There are plenty of fitness wearables on the market today, however not too many are able to say they can save your life, like, immediately. Even fewer come in a form and style that people actually want to wear throughout the day. The iBeat is trying to slip itself into that niche; it’s a smartwatch, backed by the famous Dr. Oz himself, that continuously monitors the wearer’s heart activity along with other vitals in order to keep constant tabs, and ultimately in the unfortunate case of emergency, keep them away from the bright light that isn’t coming from their wearable.
According to the founder, Ryan Howard, former CEO of Practice Fusion, iBeat was inspired by the negative internal and external perception drummed up by existing alert systems for the elderly, commonly worn around the neck. The main reason they chose to go the route of a stylish smartwatch is to avoid users feeling like they’re labeling themselves as elderly, old, or infirm. There’s also now a ton of technical precedent, flexible infrastructure and social buzz in the space.
The metrics measured by the iBeat include heart rate, tissue oxygenation, perfusion, and movement. If something unusual is detected (or if an on-demand alert is triggered), the watch perks up with both noise and vibration. With this physical activity comes a prompt on the watch asking if the wearer is okay. The user has the option to contact 911 or any selected emergency contacts. Additionally, if there is no response within 10 seconds, emergency services are called automatically.
If 911 is called, the watch displays allergy information, CPR instructions and medical ID information. It also acts as an audio beacon to help responders locate the user in their home or space. If emergency contacts are called, the replies are displayed on the watch and the dispatch team also remains on standby. When personal contacts are alerted, they also receive a link to a webpage that shows real-time location and status updates.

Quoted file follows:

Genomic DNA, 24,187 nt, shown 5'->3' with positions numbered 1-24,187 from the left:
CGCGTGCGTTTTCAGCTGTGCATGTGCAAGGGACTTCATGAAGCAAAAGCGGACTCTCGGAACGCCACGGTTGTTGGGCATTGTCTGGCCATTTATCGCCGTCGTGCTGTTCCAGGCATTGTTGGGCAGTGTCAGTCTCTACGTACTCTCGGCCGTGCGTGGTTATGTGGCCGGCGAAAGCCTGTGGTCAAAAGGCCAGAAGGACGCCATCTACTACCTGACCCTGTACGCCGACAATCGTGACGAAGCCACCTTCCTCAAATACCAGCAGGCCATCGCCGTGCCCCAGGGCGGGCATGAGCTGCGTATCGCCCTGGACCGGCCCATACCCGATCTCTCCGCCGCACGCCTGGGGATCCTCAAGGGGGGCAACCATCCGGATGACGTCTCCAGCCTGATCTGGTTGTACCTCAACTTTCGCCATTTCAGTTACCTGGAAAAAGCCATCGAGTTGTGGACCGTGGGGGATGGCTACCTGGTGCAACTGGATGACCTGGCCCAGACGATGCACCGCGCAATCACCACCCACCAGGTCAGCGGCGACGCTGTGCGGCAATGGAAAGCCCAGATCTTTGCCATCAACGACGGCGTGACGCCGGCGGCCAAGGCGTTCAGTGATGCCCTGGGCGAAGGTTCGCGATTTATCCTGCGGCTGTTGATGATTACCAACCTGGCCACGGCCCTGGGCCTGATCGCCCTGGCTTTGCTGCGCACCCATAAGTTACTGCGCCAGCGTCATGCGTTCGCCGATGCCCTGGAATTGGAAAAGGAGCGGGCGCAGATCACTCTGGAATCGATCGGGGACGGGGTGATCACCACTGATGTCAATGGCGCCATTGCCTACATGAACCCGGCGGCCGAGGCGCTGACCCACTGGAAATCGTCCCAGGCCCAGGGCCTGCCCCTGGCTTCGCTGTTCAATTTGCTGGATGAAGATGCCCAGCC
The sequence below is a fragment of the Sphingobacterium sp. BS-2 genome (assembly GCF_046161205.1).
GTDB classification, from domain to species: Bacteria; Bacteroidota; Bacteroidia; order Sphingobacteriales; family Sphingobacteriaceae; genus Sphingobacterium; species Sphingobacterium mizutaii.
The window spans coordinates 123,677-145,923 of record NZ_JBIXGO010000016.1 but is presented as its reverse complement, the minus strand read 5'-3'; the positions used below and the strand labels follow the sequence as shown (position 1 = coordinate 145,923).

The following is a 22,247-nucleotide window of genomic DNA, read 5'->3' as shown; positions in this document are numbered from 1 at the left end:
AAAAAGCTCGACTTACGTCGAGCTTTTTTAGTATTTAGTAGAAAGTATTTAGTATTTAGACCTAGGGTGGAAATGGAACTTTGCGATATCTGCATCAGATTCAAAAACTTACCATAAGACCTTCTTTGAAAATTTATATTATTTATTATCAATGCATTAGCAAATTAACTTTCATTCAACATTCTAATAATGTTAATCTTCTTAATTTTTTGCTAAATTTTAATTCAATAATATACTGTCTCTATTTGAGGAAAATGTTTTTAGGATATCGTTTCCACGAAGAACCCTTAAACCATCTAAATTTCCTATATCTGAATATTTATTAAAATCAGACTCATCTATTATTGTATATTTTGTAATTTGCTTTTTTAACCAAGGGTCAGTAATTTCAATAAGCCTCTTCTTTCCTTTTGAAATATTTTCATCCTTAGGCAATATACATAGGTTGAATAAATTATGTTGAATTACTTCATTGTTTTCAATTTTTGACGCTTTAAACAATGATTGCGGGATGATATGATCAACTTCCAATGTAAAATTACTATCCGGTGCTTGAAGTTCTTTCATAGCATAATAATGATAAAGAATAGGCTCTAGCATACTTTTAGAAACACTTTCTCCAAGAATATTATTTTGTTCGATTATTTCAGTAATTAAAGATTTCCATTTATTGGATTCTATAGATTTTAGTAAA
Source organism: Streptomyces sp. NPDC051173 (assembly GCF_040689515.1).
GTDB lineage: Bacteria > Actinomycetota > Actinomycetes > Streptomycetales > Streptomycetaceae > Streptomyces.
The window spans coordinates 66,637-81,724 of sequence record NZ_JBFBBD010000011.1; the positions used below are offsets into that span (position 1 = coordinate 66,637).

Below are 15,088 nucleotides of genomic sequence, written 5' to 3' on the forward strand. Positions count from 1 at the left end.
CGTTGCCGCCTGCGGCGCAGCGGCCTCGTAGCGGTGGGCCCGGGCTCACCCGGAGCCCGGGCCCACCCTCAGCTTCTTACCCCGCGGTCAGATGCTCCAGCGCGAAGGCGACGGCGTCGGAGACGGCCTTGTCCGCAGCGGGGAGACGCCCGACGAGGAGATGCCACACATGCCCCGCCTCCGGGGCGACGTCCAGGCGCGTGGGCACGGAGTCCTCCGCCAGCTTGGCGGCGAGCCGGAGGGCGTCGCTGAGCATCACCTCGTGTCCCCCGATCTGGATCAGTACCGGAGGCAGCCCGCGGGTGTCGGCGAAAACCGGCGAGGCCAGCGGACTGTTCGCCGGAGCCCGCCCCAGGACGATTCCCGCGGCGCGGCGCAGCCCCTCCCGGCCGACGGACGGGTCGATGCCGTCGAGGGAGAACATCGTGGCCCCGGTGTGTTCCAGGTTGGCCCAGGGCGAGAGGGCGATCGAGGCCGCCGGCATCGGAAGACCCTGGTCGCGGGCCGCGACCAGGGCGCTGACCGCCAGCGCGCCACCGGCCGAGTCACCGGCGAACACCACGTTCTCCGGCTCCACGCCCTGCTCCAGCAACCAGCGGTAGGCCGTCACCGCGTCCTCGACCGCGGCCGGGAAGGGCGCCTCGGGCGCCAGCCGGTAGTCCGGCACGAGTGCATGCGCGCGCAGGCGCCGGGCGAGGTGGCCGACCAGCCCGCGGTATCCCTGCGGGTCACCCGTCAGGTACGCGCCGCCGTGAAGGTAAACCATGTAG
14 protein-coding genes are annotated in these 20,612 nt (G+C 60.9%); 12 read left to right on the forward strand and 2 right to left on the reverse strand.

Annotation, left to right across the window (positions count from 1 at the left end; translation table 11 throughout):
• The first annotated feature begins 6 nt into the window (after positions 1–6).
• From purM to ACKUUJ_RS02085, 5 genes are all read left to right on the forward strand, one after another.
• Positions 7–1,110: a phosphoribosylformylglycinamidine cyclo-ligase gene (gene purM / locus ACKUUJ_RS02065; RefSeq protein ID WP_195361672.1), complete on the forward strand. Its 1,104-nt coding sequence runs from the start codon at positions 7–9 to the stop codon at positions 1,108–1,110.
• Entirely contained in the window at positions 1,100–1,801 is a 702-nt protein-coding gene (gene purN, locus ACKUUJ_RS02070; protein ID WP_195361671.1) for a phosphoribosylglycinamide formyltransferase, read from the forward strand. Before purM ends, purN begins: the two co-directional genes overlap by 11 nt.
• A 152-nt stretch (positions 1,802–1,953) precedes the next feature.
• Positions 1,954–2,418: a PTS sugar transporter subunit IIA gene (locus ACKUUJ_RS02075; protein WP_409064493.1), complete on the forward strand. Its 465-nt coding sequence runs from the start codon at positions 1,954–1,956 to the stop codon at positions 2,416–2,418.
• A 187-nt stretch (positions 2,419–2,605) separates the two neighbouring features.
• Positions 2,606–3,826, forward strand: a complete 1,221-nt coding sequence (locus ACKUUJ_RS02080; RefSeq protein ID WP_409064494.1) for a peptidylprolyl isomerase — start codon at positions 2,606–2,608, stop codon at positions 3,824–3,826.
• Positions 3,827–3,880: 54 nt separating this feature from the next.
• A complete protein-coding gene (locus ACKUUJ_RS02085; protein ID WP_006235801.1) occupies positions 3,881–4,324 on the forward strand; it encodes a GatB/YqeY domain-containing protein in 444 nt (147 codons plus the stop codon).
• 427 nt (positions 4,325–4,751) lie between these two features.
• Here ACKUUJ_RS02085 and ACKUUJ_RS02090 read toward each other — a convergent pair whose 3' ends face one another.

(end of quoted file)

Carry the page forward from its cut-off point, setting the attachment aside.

Outside of emergencies, the wearable aims to provide ongoing health management support. iBeat has a personal dashboard that enables users to review their heart information. The solution also provides insights into physical activity and offers guidance for nutrition, stress, and other factors affecting heart health.
Unlike many other smart devices, iBeat operates independent of a smartphone thanks to the built-in GPS and 3G cellular connectivity. It also includes an attachable, rechargeable battery with a magnetic latch so that users can wear the device 24×7. iBeat is 14mm x 46mm x 80g, weighs 80g, and has a battery life of 5-7 days. The display is 1.39” with a resolution of 400×400. Although the device has 3G cellular technology built-in, it doesn’t require a third-party plan.
It’s not exactly “killing it” on Indiegogo though; a week into their campaign, the iBeat has raised just over $30,000 towards their $50,000 funding goal. While that’s almost 70% with still more than 20 days to go, the pace has been less than explosive, especially considering the cascade of media coverage the product has received (Forbes, WSJ, BuzzFeed, FORTUNE, etc.). We’ve seen cool lunchboxes, toys purely made for fidgeting, and pseudo-laptops rake in hundreds of thousands of dollars in a matter of days.
That being said, while genuine adoption may be a hurdle, they may not need to worry about money. The company also has raised $1.5M in a seed round from eight investors including Russell Okung, Band of Angels, Correlation Ventures, and Maveron. Additionally, they recently took a six-figure investment from Dr. Oz.
The device is currently available for pre-order for $129 + shipping (the $99 backer packages have sold out), which is 72% off the suggested retail price. The price includes the device along with a free year of monitoring, but after that initial 12-month period, a $200/year plan will be required. If the iBeat makes it out of this phase alive, it’s expected to ship in July 2017.
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Colleen Lanier says
Maybe it is only doing “fairly well” because there needs to be more features?
Robert Coleman says
It might be one way to get Dr. Oz his name back after all of the bad press, but I am not sure if that is the reason the watch is going to make it.